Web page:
An own goal by the unfortunate Gareth McAuley sent Wales into their first UEFA European Championship quarter-final, finishing Northern Ireland's hugely entertaining stay in France.
It was never going to be easy putting out Will Grigg's fire. Fifteen minutes from the end, though, a little bit of quality from Gareth Bale on the left did the trick, the Real Madrid talisman's teasing cross going in off the outstretched leg of McAuley.
Bale spoke during the week about matching, then surpassing, that distant Welsh achievement of reaching the quarter-finals at the 1958 FIFA World Cup in Sweden and leaving a legacy for the game in his home country.
Now they have a new reference point: Lille 2016, with Wales facing the winners of Hungary v Belgium in next Friday's last-eight tie. For Northern Ireland, 34 years to the day since they defeated Spain at the World Cup, the journey has come to a close.
This corner of Paris had turned British long before kick-off, flags from Swansea and the village of Scarva fluttering beside the Seine. It was predictably tight during the first half, the combative Stuart Dallas and Jamie Ward both having efforts saved by Wayne Hennessey in the Welsh goal.
Wales had most of the ball but lacked the fluidity of their 3-0 win against Russia. Aaron Ramsey had one strike ruled out for a clear offside while Sam Vokes might have done better with a header after the break.
Bale, well shackled by Jonny Evans, tested Michael McGovern with a trademark free-kick from distance and it was perhaps no surprise that he would play a key part in the outcome. But McAuley, a goalscoring hero against Ukraine, deserved better.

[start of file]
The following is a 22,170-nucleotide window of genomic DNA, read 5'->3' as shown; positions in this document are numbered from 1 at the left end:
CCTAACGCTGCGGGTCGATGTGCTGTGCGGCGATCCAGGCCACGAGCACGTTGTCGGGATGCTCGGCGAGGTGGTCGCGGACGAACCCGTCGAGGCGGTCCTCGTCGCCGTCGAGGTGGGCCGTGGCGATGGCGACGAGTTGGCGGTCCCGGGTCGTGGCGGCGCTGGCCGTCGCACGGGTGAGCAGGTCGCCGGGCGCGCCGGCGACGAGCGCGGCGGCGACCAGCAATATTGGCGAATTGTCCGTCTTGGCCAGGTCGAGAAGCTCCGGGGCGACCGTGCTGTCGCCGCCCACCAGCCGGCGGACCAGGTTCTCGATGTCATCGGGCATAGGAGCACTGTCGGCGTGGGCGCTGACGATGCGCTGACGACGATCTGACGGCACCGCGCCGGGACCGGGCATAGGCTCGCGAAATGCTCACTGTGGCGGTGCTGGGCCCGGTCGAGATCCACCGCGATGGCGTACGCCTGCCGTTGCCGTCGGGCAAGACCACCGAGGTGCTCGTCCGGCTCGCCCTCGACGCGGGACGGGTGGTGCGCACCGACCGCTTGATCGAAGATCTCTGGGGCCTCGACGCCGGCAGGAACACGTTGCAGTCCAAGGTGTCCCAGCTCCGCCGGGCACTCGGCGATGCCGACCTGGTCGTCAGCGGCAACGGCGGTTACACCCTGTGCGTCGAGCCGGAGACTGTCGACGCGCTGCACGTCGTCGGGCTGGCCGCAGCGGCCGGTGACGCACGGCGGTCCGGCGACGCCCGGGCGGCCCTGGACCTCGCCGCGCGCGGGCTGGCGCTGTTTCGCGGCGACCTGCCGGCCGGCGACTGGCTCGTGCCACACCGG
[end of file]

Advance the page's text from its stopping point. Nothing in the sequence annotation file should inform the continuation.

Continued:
Man of the match: Gareth Bale (Wales)
Wales's No10 bided his time before delivering the one moment of real quality in a tense encounter. Ramsey found him on the left and Bale's inswinging centre – one of seven crosses he produced – was about to be met by substitute Hal Robson-Kanu before McAuley's despairing lunge. He might have scored himself with an excellent free-kick parried by Michael McGovern.
Build from the back
Manager Chris Coleman has tinkered with the forward positions depending on Wales's opponents but his defensive line of Chris Gunter, James Chester, skipper Ashley Williams, Neil Taylor and Ben Davies has remained unchanged. This has given the Welsh a solid, dependable platform and they needed it at Parc des Princes, where Northern Ireland were a threat from set pieces.
Coleman also deserves credit for his use of substitutes; both Jonathan Williams and Robson-Kanu added pace and variation to their attack.
Homework helped Irish
Northern Ireland boss Michael O'Neill set his team up well in a bid to keep quiet the Wales dangermen, Bale and Ramsey. He has not been afraid to make changes – witness five against Ukraine – but here it was just the one, Kyle Lafferty adding aerial menace to the front line.
However, it was his use of the splendid Davis, Evans and Corry Evans that helped thwart Welsh counterattacks. He cited the threat of Bale and Ramsey and his plan to keep them at bay worked ... until the final 15 minutes.
Team reporters' views from the Parc des Princes
Mark Pitman, Wales (@UEFAcomMPitman)
It turned out to be a frustrating opening 45 minutes for Wales as Coleman retained the starting line-up that had dispatched Russia so assuredly on matchday three.
However, Wales lacked the confidence that had taken them this far during the first half, showing the same lack of polish in possession which had cost them against England. The introduction of Jonny Williams and the tactical tweak that followed proved crucial in lifting a largely subdued Welsh crowd. If the goal wasn't memorable, its meaning may never be forgotten and Coleman's dream continues. Believe! – because the Welsh nation does.
Graham Little, Northern Ireland (@UEFAcomGrahamL)
The neutrals might not have been purring over the quality of this one. It was a typically tough, tight British derby with two counterattacking teams largely cancelling each other out. There were chances at either end but the deadlock always appeared more likely to be broken by a set piece than any free-flowing move.
The tension rose as the game progressed, both sides knowing it represented their best opportunity to make the quarter-finals of a major tournament since the 1958 World Cup. The grim reality of the own goal being scored by someone like McAuley, who scored against Ukraine and has been one of Northern Ireland's standout performers for years, was painful.
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